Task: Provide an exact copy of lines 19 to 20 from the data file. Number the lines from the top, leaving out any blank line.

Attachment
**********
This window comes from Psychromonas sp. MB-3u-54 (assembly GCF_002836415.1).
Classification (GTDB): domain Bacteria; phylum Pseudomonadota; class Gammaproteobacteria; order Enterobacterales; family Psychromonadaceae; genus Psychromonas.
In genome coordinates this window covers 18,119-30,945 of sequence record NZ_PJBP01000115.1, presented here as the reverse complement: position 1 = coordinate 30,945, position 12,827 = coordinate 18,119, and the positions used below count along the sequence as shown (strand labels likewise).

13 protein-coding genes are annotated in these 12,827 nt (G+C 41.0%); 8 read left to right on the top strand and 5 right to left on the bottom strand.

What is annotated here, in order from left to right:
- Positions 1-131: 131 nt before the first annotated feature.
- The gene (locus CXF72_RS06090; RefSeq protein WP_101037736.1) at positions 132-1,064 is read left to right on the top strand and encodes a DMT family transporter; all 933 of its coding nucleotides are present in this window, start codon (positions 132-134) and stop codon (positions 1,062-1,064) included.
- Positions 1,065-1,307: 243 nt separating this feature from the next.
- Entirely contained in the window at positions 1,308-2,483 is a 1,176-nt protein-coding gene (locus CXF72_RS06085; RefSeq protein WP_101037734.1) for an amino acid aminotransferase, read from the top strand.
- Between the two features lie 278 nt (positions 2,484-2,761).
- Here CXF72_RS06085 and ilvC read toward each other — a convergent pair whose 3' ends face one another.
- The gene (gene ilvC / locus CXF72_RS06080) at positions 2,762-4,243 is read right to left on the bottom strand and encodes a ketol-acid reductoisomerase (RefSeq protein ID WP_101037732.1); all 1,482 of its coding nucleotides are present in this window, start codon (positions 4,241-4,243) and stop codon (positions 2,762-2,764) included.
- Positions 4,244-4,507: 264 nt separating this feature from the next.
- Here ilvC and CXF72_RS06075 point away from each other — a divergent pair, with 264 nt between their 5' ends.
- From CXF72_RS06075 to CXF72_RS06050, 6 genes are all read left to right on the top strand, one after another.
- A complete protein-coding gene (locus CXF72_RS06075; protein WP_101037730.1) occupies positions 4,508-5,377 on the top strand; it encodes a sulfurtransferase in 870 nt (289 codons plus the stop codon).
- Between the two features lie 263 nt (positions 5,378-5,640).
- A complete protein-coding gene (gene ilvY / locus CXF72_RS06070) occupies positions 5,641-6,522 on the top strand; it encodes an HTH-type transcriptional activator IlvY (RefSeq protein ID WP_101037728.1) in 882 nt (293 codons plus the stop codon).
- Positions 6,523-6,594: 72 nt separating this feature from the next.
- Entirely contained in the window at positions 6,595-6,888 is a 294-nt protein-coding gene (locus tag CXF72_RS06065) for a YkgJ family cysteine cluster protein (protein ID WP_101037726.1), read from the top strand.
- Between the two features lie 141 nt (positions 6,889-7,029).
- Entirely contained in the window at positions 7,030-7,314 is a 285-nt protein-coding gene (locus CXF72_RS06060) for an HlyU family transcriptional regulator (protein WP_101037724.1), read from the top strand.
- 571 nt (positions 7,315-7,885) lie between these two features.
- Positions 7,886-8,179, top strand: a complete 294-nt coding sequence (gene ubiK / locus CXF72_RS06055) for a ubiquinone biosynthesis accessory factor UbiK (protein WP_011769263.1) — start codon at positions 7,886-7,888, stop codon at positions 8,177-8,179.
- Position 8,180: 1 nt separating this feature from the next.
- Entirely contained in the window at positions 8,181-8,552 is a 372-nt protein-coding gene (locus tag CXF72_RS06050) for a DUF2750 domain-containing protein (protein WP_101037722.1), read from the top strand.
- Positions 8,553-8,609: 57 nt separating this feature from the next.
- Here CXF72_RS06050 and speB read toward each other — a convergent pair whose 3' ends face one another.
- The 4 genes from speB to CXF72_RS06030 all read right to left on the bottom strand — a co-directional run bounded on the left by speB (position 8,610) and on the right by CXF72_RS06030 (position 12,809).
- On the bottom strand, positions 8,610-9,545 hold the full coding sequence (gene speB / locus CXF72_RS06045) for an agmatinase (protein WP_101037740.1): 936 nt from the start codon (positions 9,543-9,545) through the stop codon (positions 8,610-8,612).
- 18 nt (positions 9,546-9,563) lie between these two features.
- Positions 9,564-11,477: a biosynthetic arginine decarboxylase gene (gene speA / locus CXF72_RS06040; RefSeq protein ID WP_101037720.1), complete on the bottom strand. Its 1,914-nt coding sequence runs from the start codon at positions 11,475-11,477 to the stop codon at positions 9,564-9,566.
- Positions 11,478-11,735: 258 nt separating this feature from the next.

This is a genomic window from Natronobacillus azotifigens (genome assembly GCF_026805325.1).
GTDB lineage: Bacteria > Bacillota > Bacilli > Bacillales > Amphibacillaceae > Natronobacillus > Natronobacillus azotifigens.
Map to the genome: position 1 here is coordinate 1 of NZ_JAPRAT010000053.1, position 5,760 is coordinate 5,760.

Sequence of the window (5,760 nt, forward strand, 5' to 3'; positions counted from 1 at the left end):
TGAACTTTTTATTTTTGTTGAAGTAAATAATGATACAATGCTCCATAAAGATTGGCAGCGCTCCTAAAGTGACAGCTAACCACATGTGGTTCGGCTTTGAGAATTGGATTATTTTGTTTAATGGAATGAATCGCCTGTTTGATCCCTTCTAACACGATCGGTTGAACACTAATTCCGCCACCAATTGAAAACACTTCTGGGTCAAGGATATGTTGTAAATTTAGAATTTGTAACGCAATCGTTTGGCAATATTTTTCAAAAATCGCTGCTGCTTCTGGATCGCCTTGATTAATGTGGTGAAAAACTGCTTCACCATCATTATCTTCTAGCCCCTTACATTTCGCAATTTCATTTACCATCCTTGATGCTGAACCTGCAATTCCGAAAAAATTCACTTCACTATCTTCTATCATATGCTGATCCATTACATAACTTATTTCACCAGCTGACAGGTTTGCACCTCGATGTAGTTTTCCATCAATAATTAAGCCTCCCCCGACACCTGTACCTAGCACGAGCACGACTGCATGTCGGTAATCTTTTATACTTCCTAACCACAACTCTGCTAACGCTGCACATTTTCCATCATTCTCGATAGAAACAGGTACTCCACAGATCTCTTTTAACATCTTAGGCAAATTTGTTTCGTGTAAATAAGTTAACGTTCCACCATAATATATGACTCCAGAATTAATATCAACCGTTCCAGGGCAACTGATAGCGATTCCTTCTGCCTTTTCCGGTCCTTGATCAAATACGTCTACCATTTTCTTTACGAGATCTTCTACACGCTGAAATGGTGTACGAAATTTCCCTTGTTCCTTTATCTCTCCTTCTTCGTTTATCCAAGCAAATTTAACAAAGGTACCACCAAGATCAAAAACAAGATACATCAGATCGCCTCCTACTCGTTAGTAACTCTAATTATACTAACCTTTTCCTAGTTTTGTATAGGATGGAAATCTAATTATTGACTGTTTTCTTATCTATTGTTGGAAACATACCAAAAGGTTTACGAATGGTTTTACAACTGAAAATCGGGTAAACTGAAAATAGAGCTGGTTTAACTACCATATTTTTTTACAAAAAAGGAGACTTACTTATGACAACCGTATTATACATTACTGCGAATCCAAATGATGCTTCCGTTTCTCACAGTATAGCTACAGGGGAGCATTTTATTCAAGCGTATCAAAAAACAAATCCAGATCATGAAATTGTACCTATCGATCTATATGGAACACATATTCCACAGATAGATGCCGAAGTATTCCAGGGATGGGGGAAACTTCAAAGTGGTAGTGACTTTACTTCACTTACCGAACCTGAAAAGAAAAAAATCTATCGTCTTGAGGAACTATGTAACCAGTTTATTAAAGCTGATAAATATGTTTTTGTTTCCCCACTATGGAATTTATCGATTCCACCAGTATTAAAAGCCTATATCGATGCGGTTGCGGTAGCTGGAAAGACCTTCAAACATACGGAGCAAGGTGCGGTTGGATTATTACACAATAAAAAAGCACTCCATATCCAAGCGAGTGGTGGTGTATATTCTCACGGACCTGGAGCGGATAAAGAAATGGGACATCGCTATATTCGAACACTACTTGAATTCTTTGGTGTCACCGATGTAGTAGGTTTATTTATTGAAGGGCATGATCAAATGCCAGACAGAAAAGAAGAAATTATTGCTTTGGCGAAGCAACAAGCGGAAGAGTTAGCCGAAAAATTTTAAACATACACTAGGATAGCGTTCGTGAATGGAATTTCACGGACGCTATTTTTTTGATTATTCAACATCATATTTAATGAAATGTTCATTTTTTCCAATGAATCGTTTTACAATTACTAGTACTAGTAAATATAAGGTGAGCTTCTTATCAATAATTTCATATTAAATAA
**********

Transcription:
- Positions 6,523-6,594: 72 nt separating this feature from the next.
- Entirely contained in the window at positions 6,595-6,888 is a 294-nt protein-coding gene (locus tag CXF72_RS06065) for a YkgJ family cysteine cluster protein (protein ID WP_101037726.1), read from the top strand.